The Galaxies in The Universe; Its Composition And Classification

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The Galaxy is composed of stars, gas and dust that are held together by the force of the gravity. There are thousands of galaxies in the universe that are observed and taken with photographs with astronomers. Some of them are found to be alone in space while the other galaxies are clustered in groups. Clustered galaxies may contain few galaxies or several galaxies; some reach up to thousands.

Galaxies differ in their sizes; some of them are giants and the others are dwarf. The diameter of the largest galaxy is about 192,000 light-years while the diameter of the smallest known galaxy is about 6600 light-years.

The solar system consists of our sun and the nine planets including the Earth belong to the Milky Way galaxy. This galaxy has an estimated 200 billion stars including the sun. The brightest part of the Milky Way galaxy lies in the constellation of Sagittarius. In the Southern Hemisphere, it passes through the Cassiopeia constellations and Cygnus constellations while in the Northern Hemisphere; it passes through the Southern Cross constellation and Scorpio constellation.

The scientist and astronomers had classified the galaxies in the universe in accordance to their appearance and shape. Galaxies are different in their shape and appearance; some galaxies are Spiral, the others are elliptical and the others are irregulars.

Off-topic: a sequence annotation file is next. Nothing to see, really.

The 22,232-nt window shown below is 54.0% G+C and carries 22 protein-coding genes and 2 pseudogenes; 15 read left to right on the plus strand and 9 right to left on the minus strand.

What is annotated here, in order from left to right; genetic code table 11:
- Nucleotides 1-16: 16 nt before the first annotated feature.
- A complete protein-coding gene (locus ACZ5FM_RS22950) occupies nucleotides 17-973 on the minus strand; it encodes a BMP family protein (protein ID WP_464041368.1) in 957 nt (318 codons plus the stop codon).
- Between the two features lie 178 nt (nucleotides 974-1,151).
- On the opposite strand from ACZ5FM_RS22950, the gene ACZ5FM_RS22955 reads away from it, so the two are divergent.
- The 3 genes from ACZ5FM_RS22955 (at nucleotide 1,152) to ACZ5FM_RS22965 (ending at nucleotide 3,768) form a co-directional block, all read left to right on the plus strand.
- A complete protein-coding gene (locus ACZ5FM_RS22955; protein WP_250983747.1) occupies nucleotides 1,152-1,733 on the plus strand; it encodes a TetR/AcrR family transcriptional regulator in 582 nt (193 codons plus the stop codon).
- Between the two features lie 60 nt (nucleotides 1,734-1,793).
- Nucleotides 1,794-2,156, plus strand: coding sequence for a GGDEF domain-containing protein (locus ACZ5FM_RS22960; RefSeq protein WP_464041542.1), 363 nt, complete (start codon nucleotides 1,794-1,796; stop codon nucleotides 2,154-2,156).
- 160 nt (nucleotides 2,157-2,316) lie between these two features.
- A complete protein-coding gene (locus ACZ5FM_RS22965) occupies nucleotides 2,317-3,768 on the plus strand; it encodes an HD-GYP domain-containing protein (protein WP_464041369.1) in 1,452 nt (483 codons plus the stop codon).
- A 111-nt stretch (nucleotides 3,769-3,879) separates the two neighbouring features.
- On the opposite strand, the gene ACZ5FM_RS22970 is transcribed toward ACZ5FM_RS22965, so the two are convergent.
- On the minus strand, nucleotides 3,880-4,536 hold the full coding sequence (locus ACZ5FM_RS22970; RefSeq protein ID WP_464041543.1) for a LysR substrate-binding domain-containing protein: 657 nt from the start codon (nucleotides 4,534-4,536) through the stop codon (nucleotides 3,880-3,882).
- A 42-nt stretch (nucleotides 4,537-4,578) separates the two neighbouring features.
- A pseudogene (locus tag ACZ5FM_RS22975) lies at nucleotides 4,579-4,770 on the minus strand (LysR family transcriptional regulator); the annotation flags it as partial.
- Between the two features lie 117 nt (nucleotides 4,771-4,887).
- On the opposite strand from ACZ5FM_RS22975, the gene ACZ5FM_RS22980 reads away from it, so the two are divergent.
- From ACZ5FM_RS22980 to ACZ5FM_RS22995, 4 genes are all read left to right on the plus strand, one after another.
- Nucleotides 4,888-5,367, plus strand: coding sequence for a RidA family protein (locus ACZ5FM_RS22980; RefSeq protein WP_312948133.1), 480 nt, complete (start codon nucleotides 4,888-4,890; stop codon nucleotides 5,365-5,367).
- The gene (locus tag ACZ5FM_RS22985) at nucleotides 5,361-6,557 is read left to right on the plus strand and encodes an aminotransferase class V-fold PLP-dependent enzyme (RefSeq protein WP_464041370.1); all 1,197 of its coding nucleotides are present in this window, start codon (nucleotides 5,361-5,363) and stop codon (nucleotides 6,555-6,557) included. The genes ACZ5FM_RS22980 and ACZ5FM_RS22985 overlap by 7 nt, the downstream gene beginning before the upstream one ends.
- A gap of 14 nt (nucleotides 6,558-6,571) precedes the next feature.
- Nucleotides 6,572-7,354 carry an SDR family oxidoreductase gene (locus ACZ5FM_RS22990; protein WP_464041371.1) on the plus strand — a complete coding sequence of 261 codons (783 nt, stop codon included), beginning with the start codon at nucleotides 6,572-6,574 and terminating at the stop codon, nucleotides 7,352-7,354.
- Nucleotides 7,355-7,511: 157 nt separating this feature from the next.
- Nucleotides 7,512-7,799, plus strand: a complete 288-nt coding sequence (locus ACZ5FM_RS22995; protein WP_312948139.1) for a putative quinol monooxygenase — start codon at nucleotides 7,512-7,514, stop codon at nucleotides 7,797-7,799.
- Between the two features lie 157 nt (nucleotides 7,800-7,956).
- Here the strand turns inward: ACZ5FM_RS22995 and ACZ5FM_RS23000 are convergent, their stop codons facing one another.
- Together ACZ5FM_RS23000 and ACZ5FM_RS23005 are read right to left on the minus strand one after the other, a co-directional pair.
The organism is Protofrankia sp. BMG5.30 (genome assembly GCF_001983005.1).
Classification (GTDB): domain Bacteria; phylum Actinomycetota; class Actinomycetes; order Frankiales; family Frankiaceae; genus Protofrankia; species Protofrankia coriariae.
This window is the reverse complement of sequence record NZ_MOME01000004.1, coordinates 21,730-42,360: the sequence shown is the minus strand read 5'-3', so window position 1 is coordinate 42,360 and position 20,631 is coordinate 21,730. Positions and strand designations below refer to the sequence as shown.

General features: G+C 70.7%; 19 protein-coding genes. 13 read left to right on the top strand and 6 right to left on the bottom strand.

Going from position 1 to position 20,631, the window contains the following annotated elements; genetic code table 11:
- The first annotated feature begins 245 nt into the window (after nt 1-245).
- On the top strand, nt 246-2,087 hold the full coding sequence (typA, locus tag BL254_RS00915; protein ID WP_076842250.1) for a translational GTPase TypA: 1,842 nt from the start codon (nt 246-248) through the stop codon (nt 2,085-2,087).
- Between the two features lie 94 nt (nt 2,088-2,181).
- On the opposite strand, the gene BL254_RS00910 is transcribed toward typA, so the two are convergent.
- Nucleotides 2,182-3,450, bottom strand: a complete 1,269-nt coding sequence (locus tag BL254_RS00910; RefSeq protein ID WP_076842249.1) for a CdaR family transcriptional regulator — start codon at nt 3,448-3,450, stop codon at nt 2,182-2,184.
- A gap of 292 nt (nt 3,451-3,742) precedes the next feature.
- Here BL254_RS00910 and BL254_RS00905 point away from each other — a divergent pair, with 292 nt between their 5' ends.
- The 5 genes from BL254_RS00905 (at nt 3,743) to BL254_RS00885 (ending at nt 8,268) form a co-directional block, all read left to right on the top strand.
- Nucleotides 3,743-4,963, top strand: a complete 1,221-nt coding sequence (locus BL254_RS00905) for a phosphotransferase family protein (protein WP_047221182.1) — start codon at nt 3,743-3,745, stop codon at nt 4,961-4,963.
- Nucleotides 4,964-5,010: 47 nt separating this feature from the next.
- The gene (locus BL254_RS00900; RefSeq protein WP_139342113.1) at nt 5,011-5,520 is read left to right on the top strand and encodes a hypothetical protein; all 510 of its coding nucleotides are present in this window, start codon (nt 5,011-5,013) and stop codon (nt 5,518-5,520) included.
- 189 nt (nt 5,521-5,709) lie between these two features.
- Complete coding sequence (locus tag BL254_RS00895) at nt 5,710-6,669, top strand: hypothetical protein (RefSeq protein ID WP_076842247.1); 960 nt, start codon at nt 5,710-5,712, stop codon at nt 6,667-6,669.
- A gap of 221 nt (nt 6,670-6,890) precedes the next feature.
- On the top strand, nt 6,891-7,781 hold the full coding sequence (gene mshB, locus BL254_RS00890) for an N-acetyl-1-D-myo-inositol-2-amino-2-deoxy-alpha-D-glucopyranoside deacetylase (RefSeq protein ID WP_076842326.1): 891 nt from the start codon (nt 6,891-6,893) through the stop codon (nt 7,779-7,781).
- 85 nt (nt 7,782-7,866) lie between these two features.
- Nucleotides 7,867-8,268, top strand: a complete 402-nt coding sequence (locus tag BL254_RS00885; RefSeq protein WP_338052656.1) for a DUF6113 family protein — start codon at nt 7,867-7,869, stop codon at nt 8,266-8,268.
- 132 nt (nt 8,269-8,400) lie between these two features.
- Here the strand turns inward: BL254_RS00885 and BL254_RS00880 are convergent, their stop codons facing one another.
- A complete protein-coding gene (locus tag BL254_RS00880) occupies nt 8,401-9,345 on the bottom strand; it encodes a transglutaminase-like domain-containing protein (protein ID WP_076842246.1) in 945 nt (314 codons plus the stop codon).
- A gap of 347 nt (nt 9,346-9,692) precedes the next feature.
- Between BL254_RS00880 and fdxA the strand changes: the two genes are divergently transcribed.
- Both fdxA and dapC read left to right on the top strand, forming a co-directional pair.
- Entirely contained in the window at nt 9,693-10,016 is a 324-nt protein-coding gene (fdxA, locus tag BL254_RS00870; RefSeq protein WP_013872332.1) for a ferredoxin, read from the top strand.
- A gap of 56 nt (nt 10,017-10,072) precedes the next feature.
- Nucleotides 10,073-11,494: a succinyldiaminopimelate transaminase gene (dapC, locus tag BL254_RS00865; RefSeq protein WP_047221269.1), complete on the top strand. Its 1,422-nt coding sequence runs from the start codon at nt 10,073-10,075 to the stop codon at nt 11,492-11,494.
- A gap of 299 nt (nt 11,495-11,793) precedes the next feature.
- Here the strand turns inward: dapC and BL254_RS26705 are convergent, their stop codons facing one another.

Our galaxy, the Milky Way is within the cluster of galaxies named as the Local Group. There are different shapes of galaxies in this group; some galaxies are irregular, others are spiral while the others are elliptical.

In Spiral galaxies, there are bulges or nucleus and in here, several arms may come out consisting of dust and stars. Few stars also exist between these arms. Some Spiral galaxies are classified in accordance to how open their arms; these classifications are S2, Sb and Sc. Sba, SBb and SBc are used to classify the galaxies with arms that extend from a bar of stars in the nucleus; they are called as “barred” spirals; some other galaxies are designated as S0; they are Spiral galaxies which have no arms.

The Elliptical galaxy is considered as the most common type of galaxy. From elliptical shape, they range from almost spherical to a flattened disk-like shape. The Elliptical galaxies that are almost spherical are designated as E0 galaxies. The Elliptical galaxies that are less spherical are designated as E3 galaxies. The Elliptical galaxies that are flattened are designated as E7 galaxies. Some Elliptical galaxies are found to be small while other Elliptical galaxies are very large.

The Magellanic Clouds are the nearest neighbors of the Milky Way in the Space. The Large and the Small Magellanic Clouds are just two of the four Irregular galaxies that can be found in the Local Group from where the Milky Way galaxy also belongs.

The Large Magellanic Cloud is about 38400 light-years in diameter and it is visible with the naked eye when seen from the Southern Hemisphere. The Small Magellanic Cloud is only about 19 light years in its diameter.

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